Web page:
Despite the advantages in training, advantages in technology onboard ship, we are still getting ships running aground, so something is amiss. What's going wrong? Why are we concerned about it?

The concern firstly arises from cost considerations. The table below is rather difficult to interpret of first glance. What it shows is the development of claims on the International Group pool in the first 6 months of the underwriting year, as at the 20th August of each underwriting year as shown in the top line, and then the development of those claims in 12-month intervals thereafter. You can see from that, what we know already is that 2006-2007 had been the worst two years on record. If you track along to 2012 you can see that in the first six months of 2012 claims notified were around about double the previously highest level, and in 2013 things are not looking good either. Claims of US$96.7 million notified in the first six months of 2013, so that's the background to the concern.

 

Annual-claims-development-of-incurred-claims-using-historical-limits

 

If we drill down to look at some of these claims and try to understand what is causing them, from the following chart for the last six years you can see the number of groundings in pure numbers and then expressed as a percentage of the total by number and a percentage by value. What is evident from that is that there is a consistent imbalance between the percentage by number and value. There is a significantly greater cost of these incidents. If you look at the combined figures on the right hand side, which take into account collisions and damaged to fixed objects that involve similar errors to those that cause groundings, then you can see that these incidents are the ones that are having the most significant impact on the International Group pool and the excess loss reinsurance contract arrangements.

 

IG-Pool-claims-arising-from-grounding-and-or-navigational-error

Some of the causes of these incidents, in no particular order, are:

  • Fatigue - with or without the involvement of alcohol
  • Deviations from passage plans
  • Poor risk assessment
  • Poor bridge resource management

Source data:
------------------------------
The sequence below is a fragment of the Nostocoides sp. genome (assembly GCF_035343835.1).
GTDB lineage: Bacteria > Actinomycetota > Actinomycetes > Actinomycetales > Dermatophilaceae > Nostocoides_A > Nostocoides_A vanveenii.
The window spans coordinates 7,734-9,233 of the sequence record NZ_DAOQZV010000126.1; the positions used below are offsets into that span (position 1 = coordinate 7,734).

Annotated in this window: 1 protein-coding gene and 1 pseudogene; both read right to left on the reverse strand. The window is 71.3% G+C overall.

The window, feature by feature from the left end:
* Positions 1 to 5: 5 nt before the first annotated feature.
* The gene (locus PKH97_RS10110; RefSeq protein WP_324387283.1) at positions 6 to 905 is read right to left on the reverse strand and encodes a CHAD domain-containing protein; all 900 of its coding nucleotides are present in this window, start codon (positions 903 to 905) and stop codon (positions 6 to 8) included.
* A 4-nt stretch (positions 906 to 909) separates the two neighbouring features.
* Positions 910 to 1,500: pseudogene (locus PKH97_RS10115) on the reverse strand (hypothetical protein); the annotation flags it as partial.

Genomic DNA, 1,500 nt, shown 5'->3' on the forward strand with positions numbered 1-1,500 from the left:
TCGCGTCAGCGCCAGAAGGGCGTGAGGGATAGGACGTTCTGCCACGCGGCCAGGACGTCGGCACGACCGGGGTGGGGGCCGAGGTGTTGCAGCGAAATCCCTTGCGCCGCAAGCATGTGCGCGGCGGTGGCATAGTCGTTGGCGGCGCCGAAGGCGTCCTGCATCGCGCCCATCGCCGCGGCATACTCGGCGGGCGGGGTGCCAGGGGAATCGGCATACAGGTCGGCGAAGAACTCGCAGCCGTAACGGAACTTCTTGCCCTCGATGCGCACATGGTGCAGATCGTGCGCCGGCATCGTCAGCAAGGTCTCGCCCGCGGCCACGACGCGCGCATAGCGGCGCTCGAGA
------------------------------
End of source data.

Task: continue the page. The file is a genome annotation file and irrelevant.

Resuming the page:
• Poor decision-making
  • Complacency
  • Cultural issues
  • Collective experience

What we find in these incidents is that it's generally not ONE particular matter that is making the dominant call. It's a bit like a buffet; there is a selection here, it's a mix and match and you have a number of factors combining to cause these incidents. So, we are going to do just a bit gratuitous scaremongering to demonstrate really the issues that are out there and why we are concerned.

The Shen Neng 1, a bulk carrier, grounded on the Great Barrier Reef in April 2010. The Rena, a well-known casualty, ran aground on the Astrolabe Reef in October 2011, giving rise to what is the second largest ever a wreck removal claim on the International Group. There are similarities between this incident and the Shen Neng 1; there was a variation in the passage plan.

There have been other incidents, happily ones that have not resulted in such catastrophic consequences but that is simply more a matter of luck than judgment. For example the small container ship, the K-Wave, aground near Malaga in February 2011. Why? It was the third officer's birthday!

A similar tale arises with Karin Schepers, another small container ship. She was on passage from Cork to Rotterdam across the Irish Sea. Also, there have been many casualties that have occurred that indicate a certain lack of consciousness on the bridge (Alva Star, Cafer Dede, Coastal Isle, Beaumont).

 

Best Practice to Avoid Grounding:

  • Proper Passage Planning
  • Vigilant Watchkeeping
  • Regular Position Fixing
  • Good Bridge Resource Management
  • Fatigue Management
  • Avoiding Complacency
  • Superintendence
  • Mentoring

 

Above article is an edited version of Mr Chris Adams's presentation during 2013 SAFETY4SEA Athens Forum

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